Planning the group with the WRASAC women took careful consideration. WRASAC also supports women who have survived, childhood, physical, sexual and emotional abuse. To have a combined group of childhood abuse and rape survivors together would risk vicarious retraumatisation as disclosure emerged during the group process.
 
Survivors of childhood abuse are also a diverse and complex group often with ongoing issues regarding their trauma and the decision was made to hold a single topic group of survivors of gender based violence to facilitate a heightened sense of "holding" and boundaries for the women. There was also the need to apply inclusion and exclusion criteria
Woman would have to have been in one to one support for at least 6 months to have begun to work through the trauma and have experienced the counselling process. The 1 to 1 support would continue throughout the life of the group to ensure the women would have access to their support worker.
 
Woman with active and untreated severe and enduring mental health problems would not be included given their vulnerability is likely to impact on their ability to participate in a group (Koss and Harvey, 1991).
 
The group programme would run for 12 weeks, the first 6 weeks would be to introduce TA concepts in an interactive way. This includes the core principles and philosophy of TA, Ego States, Communication, Stroke economy, Psychological Games (relationship patterns), Script ( life patterns) and Emotional expression (Rackets).
 
The final 6 weeks would then use the TA concepts learnt within the group to increase and improve the functioning of their Adult ego state, improve their communication skills, a tool to explore their thoughts, feelings and behaviours, to begin to focus on aspects of their relationship with themselves and others and to change their stroke economy.
 
The final 6 weeks would then be audiotaped to fulfil requirements around evaluation and my training. each session would also be evaluated utilising CORE outcome measures to track the impact of the sessions on each woman.
 
If you would like to know more about the workshops or have experienced gender based violence and would like to see if I can help you then please contact me on 07824700980.
 

On Being a Client in Counselling & Psychotherapy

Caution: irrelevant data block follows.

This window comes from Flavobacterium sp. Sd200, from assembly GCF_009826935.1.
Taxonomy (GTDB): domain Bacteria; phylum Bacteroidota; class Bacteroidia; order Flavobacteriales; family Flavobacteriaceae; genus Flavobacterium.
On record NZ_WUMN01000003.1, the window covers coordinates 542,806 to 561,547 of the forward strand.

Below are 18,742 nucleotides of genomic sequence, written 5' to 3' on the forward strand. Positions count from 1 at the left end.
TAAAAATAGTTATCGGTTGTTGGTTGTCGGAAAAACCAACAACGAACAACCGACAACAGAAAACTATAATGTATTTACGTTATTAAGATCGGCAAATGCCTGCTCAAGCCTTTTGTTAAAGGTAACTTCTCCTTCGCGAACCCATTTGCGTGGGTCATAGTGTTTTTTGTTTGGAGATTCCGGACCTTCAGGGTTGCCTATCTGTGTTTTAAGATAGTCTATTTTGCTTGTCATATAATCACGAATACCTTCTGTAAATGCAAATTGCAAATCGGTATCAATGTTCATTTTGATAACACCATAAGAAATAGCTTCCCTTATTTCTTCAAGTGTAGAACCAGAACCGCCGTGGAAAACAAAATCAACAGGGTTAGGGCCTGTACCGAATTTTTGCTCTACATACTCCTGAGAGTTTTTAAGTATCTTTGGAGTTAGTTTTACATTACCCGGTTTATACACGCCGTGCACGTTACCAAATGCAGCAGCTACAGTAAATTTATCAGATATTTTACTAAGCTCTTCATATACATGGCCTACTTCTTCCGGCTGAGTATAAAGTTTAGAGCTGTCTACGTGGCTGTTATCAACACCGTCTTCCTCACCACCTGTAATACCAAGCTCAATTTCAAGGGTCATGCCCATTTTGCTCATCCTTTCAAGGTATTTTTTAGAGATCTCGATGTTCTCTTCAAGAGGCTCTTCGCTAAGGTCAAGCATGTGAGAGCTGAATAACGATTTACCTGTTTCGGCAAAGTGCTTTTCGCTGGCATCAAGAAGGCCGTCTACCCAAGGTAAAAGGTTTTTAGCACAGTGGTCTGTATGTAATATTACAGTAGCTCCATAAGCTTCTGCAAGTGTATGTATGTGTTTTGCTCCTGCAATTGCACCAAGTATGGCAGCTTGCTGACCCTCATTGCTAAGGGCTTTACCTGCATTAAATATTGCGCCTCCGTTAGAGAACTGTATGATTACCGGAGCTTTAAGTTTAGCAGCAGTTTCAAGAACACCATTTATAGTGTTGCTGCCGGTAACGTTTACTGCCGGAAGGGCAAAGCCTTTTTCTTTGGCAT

Posted on 22 January, 2014 at 15:02 Comments comments (3)
I have been reflecting on this situation for a few days and recalling my own experience on beginning therapy over 4 years ago. As a trainee psychotherapist part of the course requirement was to complete 4 years of psychotherapy as a client.

I started to look for a Transactional Analyst who worked nearby and found the closest to be 45 minutes away. I had no idea where to find her, despite a map, but set off in plenty of time, feeling nervous, this was to be the start of a long relationship.

I had completed an induction form with questions about myself and what I wanted from therapy and how I might sabotage myself from getting what I needed from therapy.

My therapist was good at putting me at ease initially and going through the contract of how she worked, how long the sessions were, her cancellation policy, the business contract, her fees and arrangements for our 1 hour sessions weekly.

At first I wondered what on earth I would find to say about myself for 60 minutes and thinking about what I might be revealing about myself. My therapist could put me at ease but at the same time encourage me to look at my thinking patterns, my life script and early decisions I had made as a child and how this had influenced my life. She developed my self-awareness around my ego states and my reflective abilities about my thoughts, feeling and subsequent behaviours.

There's no doubt that my therapy is an intense experience and a voyage of discovery into my past, which sometimes has been hard and painful. There' s no doubt I am changed by the process and the relationship we shared for over 4 years.

There were times when I would rather be anywhere else than in the therapy room. Usually there was a good reason for this feeling, when stuff coming up from the subconscious was being met with resistance outside my consciousness.

I do understand how anxious clients get before the 1st session, and even later on, and how much hard work its is to slog on through. Therapy is not an easy process, but then changing and developing awareness of ones self deserves the attention and effort involved.